I marvel how many South Dakota landowners sign a wind turbine agreement or an oil and gas lease without the benefit of good counsel. I have seen the end product. It is not pretty. Though we are taught about the seven deadly sins of this world also called the seven cardinal sins or capital sins, yet a wind turbine agreement may contain an even greater smorgasbord of “contract sins” all of which should be discovered, remedied and purged by any negotiating landowner before entering into a long term land use agreement. I will in this opinion piece visit a few contract issues. Let us first however examine a difference one occasionally finds between a North Dakota landowner and a South Dakota landowner. I am reminded of an old Aberdeen lawyer friend who has now passed away. He once said, “In North Dakota they spend money to make money and they spend money to save money, but in South Dakota they just don’t spend money.” Consider that many wind turbine agreements are private contracts in which the parties have an unequal bargaining position. To be involved with one is not the time to practice parsimony.
A particular contract term used by wind farm developers is the confidentiality agreement. This stratagem requires landowners sign a confidentiality agreement often before even seeing a form lease. The clause attempts to give a developer an advantage over landowners by prohibiting the sharing of information among landowners. Such a “gag” provision is also found in a final executed wind lease in order to protect the contract terms from disclosure. A confidentiality clause makes it a bit more challenging to determine what the regional “market” payment terms really are for a given project. And in turn the clause hinders a landowner’s ability to knowingly negotiate terms which are fair for a particular project in that particular market. The absence of market knowledge gives a competitive advantage to project developers. When I consult ag land appraisers to discuss regional wind turbine payment terms I usually find these experts bereft of much information on the subject. While there are methods for learning what a fair payment term should be, the methods are a bit more expensive than what might be found in an open and transparent market.
I will list some important terms found in a wind turbine agreement. This is a sobering list, and should motivate the landowner to seek the exact parameters for each term. Common agreements contain: a construction and land use option all in favor of the developer; an access easement to cross and use one’s property; the right to construct roads; the right to construct large turbines on one’s land; the right to construct underground and above-ground transmission lines and substations; and terms that bind on one’s heirs or any subsequent purchasers of the land. As in a courtship, pretty pictures painted, verbal promises and solid verbal commitments between the landowner and developer mean nothing once an agreement is signed.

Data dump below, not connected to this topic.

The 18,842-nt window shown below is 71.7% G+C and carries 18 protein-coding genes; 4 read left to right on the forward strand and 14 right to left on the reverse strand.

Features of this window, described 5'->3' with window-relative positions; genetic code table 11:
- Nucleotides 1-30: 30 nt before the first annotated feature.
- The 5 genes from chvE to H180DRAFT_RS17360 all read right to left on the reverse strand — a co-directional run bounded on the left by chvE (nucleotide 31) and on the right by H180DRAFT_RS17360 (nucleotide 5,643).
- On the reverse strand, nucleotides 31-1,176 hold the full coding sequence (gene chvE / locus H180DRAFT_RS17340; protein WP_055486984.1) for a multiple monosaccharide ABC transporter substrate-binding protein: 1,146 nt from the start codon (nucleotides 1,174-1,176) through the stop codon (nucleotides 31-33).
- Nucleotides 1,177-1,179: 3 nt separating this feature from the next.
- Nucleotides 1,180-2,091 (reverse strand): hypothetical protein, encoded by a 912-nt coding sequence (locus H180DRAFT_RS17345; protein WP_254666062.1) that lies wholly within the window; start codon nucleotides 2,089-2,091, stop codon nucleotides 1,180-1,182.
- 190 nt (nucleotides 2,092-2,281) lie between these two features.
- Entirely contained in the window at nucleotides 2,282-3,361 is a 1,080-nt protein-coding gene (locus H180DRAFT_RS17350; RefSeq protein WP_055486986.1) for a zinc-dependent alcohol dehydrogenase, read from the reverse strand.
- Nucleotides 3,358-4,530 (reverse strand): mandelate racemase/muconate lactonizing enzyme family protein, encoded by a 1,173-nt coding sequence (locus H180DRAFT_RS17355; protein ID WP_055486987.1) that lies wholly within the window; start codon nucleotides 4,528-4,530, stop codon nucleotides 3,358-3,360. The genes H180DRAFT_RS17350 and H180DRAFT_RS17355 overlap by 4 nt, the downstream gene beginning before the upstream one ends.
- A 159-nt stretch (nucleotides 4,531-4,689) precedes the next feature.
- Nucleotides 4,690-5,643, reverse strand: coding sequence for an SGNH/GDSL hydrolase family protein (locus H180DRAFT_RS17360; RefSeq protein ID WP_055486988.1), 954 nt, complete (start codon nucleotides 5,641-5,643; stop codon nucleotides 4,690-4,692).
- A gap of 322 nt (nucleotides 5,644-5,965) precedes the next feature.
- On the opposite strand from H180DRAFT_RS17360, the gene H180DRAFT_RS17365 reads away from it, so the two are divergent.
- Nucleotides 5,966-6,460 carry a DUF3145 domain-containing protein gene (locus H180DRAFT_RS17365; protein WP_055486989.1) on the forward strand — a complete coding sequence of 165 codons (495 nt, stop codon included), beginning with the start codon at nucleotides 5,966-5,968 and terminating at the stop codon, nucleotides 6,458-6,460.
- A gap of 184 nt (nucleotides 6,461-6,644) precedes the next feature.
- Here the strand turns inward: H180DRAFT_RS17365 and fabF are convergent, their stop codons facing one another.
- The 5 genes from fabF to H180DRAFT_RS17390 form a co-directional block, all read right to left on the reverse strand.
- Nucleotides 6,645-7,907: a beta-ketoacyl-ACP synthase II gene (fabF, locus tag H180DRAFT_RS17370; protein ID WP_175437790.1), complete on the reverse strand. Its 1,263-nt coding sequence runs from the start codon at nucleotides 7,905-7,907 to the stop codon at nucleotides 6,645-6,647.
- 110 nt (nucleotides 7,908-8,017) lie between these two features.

Some wind turbine agreements are called easements, some leases, some something else. It matters not. These babies are a binding, long-term land contract. Or, as young people say, a wind turbine agreement is a land contract with benefits. Be not dissuaded by the good money offered. While an agreement often presents itself as if it were a lease - an agreement is considerably more than a lease. A wind turbine agreement is a binding commitment of the landowner allowing the developer the right to broad use of the landowner’s property. The “right-to-use” language often has ambiguous or liberal terms subject to interpretation. I suggest one leave as little to interpretation as possible. A wind turbine agreement is a business marriage with all its serious consequences. Let me provide an example of language found in an agreement: ‘The final decision concerning the placement of any wind turbine equipment remains in the sole discretion of the developer.’ This term sets no limits as to duration, quantity or type of equipment. The term is unrestricted. A written wind energy agreement is the very Constitution of the land use relationship. It has many other consequences not here discussed including a legal liability issue and several tax questions. If in fact a landowner is interested in entering into a wind turbine agreement in the first place, a tax and legal analysis is essential. Ben Franklin said that an investment in knowledge pays the best interest. A landowner should invest money to make money and to protect property.
David Ganje of Ganje Law Offices practices in the area of natural resources, environmental and commercial law. Mr. Ganje wishes to thank his law clerk Jordan Vogel for his assistance.